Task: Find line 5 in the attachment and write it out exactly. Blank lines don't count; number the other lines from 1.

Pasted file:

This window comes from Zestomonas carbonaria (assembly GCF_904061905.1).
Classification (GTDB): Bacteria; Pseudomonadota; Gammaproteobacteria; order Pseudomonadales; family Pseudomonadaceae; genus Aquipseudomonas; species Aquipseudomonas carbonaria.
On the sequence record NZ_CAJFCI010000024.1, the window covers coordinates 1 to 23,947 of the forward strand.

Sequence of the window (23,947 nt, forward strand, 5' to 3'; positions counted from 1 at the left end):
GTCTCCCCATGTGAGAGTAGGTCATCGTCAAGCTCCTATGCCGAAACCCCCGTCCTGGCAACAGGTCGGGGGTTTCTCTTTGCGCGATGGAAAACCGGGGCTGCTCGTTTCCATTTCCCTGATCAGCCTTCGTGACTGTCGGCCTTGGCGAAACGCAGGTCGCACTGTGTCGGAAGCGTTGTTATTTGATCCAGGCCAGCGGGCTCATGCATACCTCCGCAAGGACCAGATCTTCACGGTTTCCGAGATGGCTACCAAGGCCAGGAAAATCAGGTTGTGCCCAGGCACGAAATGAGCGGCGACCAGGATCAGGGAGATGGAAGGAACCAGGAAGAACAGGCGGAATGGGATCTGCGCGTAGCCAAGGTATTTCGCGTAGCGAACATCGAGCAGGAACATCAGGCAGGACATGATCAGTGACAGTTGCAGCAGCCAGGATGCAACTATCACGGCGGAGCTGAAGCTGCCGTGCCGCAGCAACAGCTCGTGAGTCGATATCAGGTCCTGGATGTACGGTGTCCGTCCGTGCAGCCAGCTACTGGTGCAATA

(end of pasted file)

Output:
GTCTCCCCATGTGAGAGTAGGTCATCGTCAAGCTCCTATGCCGAAACCCCCGTCCTGGCAACAGGTCGGGGGTTTCTCTTTGCGCGATGGAAAACCGGGGCTGCTCGTTTCCATTTCCCTGATCAGCCTTCGTGACTGTCGGCCTTGGCGAAACGCAGGTCGCACTGTGTCGGAAGCGTTGTTATTTGATCCAGGCCAGCGGGCTCATGCATACCTCCGCAAGGACCAGATCTTCACGGTTTCCGAGATGGCTACCAAGGCCAGGAAAATCAGGTTGTGCCCAGGCACGAAATGAGCGGCGACCAGGATCAGGGAGATGGAAGGAACCAGGAAGAACAGGCGGAATGGGATCTGCGCGTAGCCAAGGTATTTCGCGTAGCGAACATCGAGCAGGAACATCAGGCAGGACATGATCAGTGACAGTTGCAGCAGCCAGGATGCAACTATCACGGCGGAGCTGAAGCTGCCGTGCCGCAGCAACAGCTCGTGAGTCGATATCAGGTCCTGGATGTACGGTGTCCGTCCGTGCAGCCAGCTACTGGTGCAATA